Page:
11 Monuments of obligatory visit in Rome (With schedules and prices)
Rome is the capital of Italy, has about 2.8 million inhabitants and an area of 1285 km2. It is located in the western center of the peninsula, crossed by the Tiber and is the only city in the world that has a country, the Vatican’s micro-state.
Its history has more than 2500 years, since its legendary foundation in 753 BC. It was the scene of the most important events in the history of mankind, exerting a great influence on the development of Western history and culture for millennia.
1 - Colosseum
The Colosseum is the largest surviving building of Roman antiquity. It was initiated by the emperor Vespasian in the year 72 and it was inaugurated by his son Tito in 80.
The inauguration was marked by an event, which witnessed the slaughter of 5,000 animals on one day and 100 days of consecutive games thereafter. Fighting with guns lasted for about 500 years, where criminal slaves and gladiators fought each other, or with animals, often to death.
2 - Roman Forum
The Roman Forum was considered the heart of ancient Rome. It is a rectangular square, surrounded by ruins of several public buildings of great cultural importance.
For centuries, this was the site of triumphal ceremonies and elections, the place where public speeches were held, criminal cases, clashes between gladiators and the center of commercial affairs.
3 - Mont Palatine
Mount Palatine is one of the seven hills of Rome, a large open-air museum. It is 70 m high and on its sides were built the Roman Forum and the Circus Maximus.
The name derives from Pales, the God of the shepherds. According to the legend of the foundation of Rome on the Palatine was built the square city of Rómulo.
Times of the Colosseum, Palatine and Roman Forum:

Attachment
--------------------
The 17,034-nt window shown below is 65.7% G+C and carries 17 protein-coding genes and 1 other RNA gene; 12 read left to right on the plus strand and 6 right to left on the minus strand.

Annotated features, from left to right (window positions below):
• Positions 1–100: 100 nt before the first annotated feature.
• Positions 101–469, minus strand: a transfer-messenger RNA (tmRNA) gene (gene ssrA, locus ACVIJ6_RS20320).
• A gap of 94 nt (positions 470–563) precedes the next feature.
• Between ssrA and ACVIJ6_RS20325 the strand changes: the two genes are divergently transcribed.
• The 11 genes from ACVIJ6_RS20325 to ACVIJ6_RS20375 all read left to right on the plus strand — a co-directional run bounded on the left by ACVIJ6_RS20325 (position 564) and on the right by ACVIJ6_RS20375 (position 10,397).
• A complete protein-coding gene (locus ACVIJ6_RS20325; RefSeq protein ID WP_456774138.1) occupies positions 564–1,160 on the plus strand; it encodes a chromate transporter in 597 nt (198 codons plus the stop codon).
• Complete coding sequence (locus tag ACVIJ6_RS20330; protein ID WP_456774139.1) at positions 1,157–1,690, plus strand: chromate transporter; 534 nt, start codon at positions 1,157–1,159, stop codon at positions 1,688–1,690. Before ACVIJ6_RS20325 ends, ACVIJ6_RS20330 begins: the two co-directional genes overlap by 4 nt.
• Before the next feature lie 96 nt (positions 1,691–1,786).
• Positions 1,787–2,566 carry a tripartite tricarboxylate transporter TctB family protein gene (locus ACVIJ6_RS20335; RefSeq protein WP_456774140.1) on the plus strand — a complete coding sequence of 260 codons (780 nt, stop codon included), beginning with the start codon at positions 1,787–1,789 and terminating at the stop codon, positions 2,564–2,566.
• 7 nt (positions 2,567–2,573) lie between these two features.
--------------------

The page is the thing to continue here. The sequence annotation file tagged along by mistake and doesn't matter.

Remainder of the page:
8:30 a.m. to 3:30 p.m. from the last Sunday of October to February 15
8:30 a.m. to 4:00 p.m. from February 16 to March 15
8:30 a.m. to 4:30 p.m. from 16 March to the last Saturday in March
8:30 a.m. to 6:15 p.m. from the last Sunday of March to August 31
8:30 a.m. to 6:00 p.m. from 1 September to 30 September
8:30 a.m. to 5:30 p.m. from 1 October to the last Saturday of October
Tickets are closed one hour before the end of visiting hours.
Full ticket: € 12
Reduced ticket (includes EU citizens up to 24 years old): € 7.5
Ages up to 18 years: € 0
Tickets for these monuments are purchased together, that is, just a ticket to visit the three monuments. The coliseum, being the best known, generates more queues at the ticket office, our advice is to get the ticket at the ticket office of the Palatino, which is 5 minutes from the Coliseum.
We went to Rome at the Carnival season and there were many more tourists than usual, the queue for the ticket office at the Colosseum was around 1.30am and we took about 15 minutes to get our ticket.
You can buy the tickets online for a further € 4 per person.
If you enter by the queue of the Roman Forum, turn right and again to the right, in the background you will get the best view of Rome to the Colosseum.
4- Fontana Di Trevi
The Fontana di Trevi is one of the most beautiful monuments in Rome.
There is no more pleasant surprise than coming from a small alley and encountering the most famous fountain in town. The first source was built in 1453 by order of Pope Nicholas V, who financed it with a tax on wine.
The present source was initiated by Pope Clement XII in 1732 and finished in 1762. Its name originates in the three roads (tre vie) that are going to give to the square.
Price: Free entrance
Spagna ou Barberini
5- St. Peter's Square and Basilica
The Square and St. Peter’s Basilica are undoubtedly a point of interest in the city of Rome and should not be missed.
This place is a sacred complex, being the spiritual capital of millions of Catholics spread all over the world. Here you can see architecture, design, decoration and art on a monumental scale. When you are inside the basilica and come dozens of people touching the foot of a statue, do not ask yourself more, it is just a homage to St. Peter.
St. Peter’s Basilica: Free admission